Attending the Masters was an incredible experience
Published 2:00 pm Saturday, April 2, 2022
We saw the swing but were far enough up the number one fairway that we couldn’t hear the contact or see the ball. Suddenly, people around us began to duck as Freddie’s Couples’ tee shot grazed my arm and sailed into the rough. Minutes later, Couples playing with Tiger Woods was standing inches away joking with we patrons, then hit a fabulous shot through the pines onto the first green.
Weeks earlier, son Stephen (then Assistant Professor of Pharmacy Practice at Samford University in Birmingham, Alabama), called, he had two tickets for the Tuesday, April 9, 2013, 77th Masters practice round at the Augusta, Georgia National Golf Club and asked if I wanted to go with him … YES! Monday, April 8, I drove to Birmingham, picked Stephen up at work, and took I-20E a little over two hours to Atlanta for the night (less driving and much cheaper than Augusta hotels).
Tuesday dawned clear, and as the sun peeked over the horizon, we were well on our way. Three hours later, we took Augusta exit 200, followed the well-marked route, and parked for free in a grassy field a hundred yards from the Golf Club on an almost cloudless day that would reach 80 degrees with cool breezes. We were at the Masters for the first time!
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The large Rolex clock above the numerous airport-style screening stations indicated 9:10 am. There is a lengthy list of rules and items banned from the Masters, including cell phones – cameras were allowed because it was a practice day, but a “no-autograph” policy was undeviating. Any infraction of these rules would result in one’s pass being instantly revoked and banned from attending the Masters for life.
The Masters is satiated with tradition – no electronic score boards; prices for sandwiches, beverages unchanged for decades (Masters club $2.50, domestic beer $3.00); course was immaculate; attention to detail; friendliness of the huge staff, politeness of patrons; smooth flow from snack lines; crowded but fair-priced Golf Shop, to restrooms – amazing.
The first Masters began on March 22, 1934, and was known as the “Augusta National Invitational Tournament” until 1939, was founded by retired golfer Bobby Jones, held as now at the Augusta National Golf Club, and won that year by Horton Smith who pocketed the “hefty” sum of $1,500 (Smith won it again in 1936).
In 1937 staff members of the Augusta Tournament began wearing green jackets so patrons could easily find them if they needed assistance and the tradition of tournament winners wearing this coveted, “Pantone Green 342” Green Jacket began in 1949 with Sam Snead being the first recipient, and from 1940 on the Masters is held the first full week of April … well, until 2020’s totally weird pandemic that moved it (so wrong) to November 12-15, won by Dustin Johnson “DJ” his first with a record 268, 20 under par.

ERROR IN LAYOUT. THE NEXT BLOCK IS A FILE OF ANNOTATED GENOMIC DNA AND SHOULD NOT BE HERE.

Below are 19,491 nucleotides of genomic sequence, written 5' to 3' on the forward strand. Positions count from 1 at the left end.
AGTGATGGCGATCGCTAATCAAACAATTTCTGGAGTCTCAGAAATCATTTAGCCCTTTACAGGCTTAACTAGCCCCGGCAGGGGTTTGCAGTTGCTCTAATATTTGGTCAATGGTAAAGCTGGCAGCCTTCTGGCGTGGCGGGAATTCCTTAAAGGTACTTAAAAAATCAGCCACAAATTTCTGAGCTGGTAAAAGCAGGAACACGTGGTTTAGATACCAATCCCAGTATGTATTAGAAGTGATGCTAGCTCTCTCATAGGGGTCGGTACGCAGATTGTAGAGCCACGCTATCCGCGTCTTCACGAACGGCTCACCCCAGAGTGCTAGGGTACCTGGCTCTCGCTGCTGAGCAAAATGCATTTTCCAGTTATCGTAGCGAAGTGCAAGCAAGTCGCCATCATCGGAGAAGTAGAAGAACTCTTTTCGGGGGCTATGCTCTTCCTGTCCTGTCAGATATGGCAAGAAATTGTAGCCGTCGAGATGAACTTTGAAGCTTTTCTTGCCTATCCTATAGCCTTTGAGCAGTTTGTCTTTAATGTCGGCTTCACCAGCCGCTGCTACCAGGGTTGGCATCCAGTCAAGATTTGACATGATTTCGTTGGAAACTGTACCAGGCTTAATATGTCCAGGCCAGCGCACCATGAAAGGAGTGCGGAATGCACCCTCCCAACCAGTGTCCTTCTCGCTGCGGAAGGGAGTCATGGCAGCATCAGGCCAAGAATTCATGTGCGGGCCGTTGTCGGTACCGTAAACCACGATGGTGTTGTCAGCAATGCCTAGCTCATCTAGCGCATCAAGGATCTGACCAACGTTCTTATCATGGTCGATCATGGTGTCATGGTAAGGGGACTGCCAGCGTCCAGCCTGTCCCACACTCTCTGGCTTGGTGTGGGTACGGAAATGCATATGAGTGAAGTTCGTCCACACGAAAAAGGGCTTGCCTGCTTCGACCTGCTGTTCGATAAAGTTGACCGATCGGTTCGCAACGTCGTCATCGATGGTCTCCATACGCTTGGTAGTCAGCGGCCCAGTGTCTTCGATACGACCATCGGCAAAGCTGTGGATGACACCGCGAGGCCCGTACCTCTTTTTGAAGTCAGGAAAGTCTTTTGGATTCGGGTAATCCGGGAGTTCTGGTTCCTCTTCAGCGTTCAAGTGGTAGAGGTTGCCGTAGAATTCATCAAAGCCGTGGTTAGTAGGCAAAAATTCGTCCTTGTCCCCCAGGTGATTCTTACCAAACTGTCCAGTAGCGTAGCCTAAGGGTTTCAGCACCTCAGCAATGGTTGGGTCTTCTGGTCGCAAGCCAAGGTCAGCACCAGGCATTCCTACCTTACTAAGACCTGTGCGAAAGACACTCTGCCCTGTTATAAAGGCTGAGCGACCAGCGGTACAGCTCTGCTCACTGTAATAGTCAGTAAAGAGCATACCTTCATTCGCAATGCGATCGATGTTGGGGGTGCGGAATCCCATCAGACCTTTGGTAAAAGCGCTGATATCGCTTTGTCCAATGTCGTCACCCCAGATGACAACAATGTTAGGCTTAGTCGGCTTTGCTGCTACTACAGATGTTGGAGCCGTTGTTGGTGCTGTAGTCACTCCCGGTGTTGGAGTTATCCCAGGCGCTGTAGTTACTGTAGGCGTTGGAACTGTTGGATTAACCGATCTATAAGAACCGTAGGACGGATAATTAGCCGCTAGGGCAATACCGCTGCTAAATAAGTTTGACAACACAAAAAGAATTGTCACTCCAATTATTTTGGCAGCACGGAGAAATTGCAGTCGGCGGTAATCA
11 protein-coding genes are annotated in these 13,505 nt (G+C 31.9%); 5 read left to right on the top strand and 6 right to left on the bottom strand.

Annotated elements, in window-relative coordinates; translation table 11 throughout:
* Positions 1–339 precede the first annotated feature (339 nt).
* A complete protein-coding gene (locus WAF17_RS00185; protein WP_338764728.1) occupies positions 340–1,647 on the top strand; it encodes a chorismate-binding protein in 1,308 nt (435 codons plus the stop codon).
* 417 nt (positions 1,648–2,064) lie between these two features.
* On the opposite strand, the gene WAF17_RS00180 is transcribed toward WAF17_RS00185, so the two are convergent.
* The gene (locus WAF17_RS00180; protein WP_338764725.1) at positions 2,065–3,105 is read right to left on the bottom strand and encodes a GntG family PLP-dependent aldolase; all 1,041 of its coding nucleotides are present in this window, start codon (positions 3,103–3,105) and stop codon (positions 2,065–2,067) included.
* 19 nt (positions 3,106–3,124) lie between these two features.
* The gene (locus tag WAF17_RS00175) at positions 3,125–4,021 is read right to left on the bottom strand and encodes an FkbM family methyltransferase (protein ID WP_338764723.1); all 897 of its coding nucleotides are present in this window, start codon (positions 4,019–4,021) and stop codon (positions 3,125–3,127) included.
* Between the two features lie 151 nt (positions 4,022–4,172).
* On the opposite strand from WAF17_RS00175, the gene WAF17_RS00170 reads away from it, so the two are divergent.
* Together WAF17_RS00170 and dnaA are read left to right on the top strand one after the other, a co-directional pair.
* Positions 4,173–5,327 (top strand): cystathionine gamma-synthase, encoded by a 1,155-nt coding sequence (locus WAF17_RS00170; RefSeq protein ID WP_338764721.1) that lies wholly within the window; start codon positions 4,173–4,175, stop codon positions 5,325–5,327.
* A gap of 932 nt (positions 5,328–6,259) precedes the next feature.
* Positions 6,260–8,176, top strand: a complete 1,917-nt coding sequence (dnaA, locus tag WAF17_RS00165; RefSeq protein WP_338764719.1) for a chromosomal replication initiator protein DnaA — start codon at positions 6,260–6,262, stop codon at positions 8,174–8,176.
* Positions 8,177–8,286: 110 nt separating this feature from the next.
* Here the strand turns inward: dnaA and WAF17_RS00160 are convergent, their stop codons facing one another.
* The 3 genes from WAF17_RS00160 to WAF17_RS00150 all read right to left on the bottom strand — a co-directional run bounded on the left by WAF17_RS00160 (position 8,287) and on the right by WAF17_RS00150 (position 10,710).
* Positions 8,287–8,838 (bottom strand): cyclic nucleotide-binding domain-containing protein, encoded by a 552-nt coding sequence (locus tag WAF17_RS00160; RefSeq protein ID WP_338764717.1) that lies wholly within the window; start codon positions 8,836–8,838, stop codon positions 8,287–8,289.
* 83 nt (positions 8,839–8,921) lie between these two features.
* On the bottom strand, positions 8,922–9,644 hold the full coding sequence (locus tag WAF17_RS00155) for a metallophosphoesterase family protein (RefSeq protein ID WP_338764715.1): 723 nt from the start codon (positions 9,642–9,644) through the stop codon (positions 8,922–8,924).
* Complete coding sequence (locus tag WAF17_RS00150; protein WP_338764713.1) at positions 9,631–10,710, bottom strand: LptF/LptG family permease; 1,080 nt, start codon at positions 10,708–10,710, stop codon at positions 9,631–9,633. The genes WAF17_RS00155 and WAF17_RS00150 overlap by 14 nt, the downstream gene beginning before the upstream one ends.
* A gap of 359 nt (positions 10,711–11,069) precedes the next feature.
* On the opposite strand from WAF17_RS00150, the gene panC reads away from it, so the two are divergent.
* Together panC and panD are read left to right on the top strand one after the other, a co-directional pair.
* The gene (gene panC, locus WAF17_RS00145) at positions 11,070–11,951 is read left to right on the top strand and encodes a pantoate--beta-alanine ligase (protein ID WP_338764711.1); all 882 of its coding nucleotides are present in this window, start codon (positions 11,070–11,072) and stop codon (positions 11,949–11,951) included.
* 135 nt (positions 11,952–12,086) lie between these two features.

The course is unbelievably beautiful and hilly which is not so apparent on TV. Standing on the 18th green by the Clubhouse (the highest part of the course), one can look far down to the lowest area – Amen Corner (holes 11, 12 and 13) arguably the signature holes of the entire course. On the 12th tee (Golden Bell) golfers must tee off across famous Rae’s Creek which derailed Jordan Spieth in 2016.
Stephen threatened to kill me as I continuously poked him in the side seeing one famous golfer after another as he was taking a photo. Standing on the 11th fairway, my hero Steve Stricker walked past a few feet away and I said, “Steve.” No response. “Steve Stricker!” As he looked my way, I pointed to myself, then to Stephen, and said: “Steve Stricker, Steve Stricker,” and he cracked a huge smile that Stephen caught on film … incredible!
It was swell standing directly behind Tiger Woods as he practiced chipping onto the 17th green from the rough; near Bubba Watson as he putted on the 9th green; watching Phil Mickelson practice putting; chatting casually with Gary Player’s caddy of 25 years (Bobby); refraining from telling Brandt Snedeker as he paused in front of us on the 1st fairway, that his brother Haymes was in a class I taught at Ole Miss and that Stephen graduated from Vanderbilt as he had.
That 2013 Sunday, Adam Scott bested Angel Cabrera in a two-hole playoff by one stroke in a pouring rain on the 10th green becoming the first Australian ever to win the Masters. The 2022, 86th Masters kicks off this Thursday, April 7.
Attending that first Masters was a dream come true – but spending quality time with Stephen for three days was, priceless!
Steve Stricker is an Oxford resident, received his Ph.D. in Counseling from Ole Miss, worked on Campus, and can be reached at firstname.lastname@example.org.